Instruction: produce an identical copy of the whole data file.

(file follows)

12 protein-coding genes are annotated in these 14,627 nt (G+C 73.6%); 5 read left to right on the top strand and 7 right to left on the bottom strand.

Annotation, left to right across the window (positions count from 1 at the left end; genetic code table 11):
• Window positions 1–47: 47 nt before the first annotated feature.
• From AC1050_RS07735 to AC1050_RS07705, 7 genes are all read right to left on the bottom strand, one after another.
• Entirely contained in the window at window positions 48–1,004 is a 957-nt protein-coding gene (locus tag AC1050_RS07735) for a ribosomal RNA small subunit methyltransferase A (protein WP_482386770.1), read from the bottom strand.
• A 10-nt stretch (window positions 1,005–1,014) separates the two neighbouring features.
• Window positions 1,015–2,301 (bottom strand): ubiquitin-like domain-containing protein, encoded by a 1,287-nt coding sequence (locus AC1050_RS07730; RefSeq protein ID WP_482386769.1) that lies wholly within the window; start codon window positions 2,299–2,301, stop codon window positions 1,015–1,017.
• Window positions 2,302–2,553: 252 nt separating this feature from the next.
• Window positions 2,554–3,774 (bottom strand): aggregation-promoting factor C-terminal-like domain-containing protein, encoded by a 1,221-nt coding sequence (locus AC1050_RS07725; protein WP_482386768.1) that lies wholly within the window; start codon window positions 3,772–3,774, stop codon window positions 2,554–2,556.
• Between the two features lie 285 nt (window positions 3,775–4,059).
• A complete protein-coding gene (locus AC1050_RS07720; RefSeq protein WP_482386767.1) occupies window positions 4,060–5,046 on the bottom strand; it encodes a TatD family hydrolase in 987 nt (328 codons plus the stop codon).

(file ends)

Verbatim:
12 protein-coding genes are annotated in these 14,627 nt (G+C 73.6%); 5 read left to right on the top strand and 7 right to left on the bottom strand.

Annotation, left to right across the window (positions count from 1 at the left end; genetic code table 11):
• Window positions 1–47: 47 nt before the first annotated feature.
• From AC1050_RS07735 to AC1050_RS07705, 7 genes are all read right to left on the bottom strand, one after another.
• Entirely contained in the window at window positions 48–1,004 is a 957-nt protein-coding gene (locus tag AC1050_RS07735) for a ribosomal RNA small subunit methyltransferase A (protein WP_482386770.1), read from the bottom strand.
• A 10-nt stretch (window positions 1,005–1,014) separates the two neighbouring features.
• Window positions 1,015–2,301 (bottom strand): ubiquitin-like domain-containing protein, encoded by a 1,287-nt coding sequence (locus AC1050_RS07730; RefSeq protein ID WP_482386769.1) that lies wholly within the window; start codon window positions 2,299–2,301, stop codon window positions 1,015–1,017.
• Window positions 2,302–2,553: 252 nt separating this feature from the next.
• Window positions 2,554–3,774 (bottom strand): aggregation-promoting factor C-terminal-like domain-containing protein, encoded by a 1,221-nt coding sequence (locus AC1050_RS07725; protein WP_482386768.1) that lies wholly within the window; start codon window positions 3,772–3,774, stop codon window positions 2,554–2,556.
• Between the two features lie 285 nt (window positions 3,775–4,059).
• A complete protein-coding gene (locus AC1050_RS07720; RefSeq protein WP_482386767.1) occupies window positions 4,060–5,046 on the bottom strand; it encodes a TatD family hydrolase in 987 nt (328 codons plus the stop codon).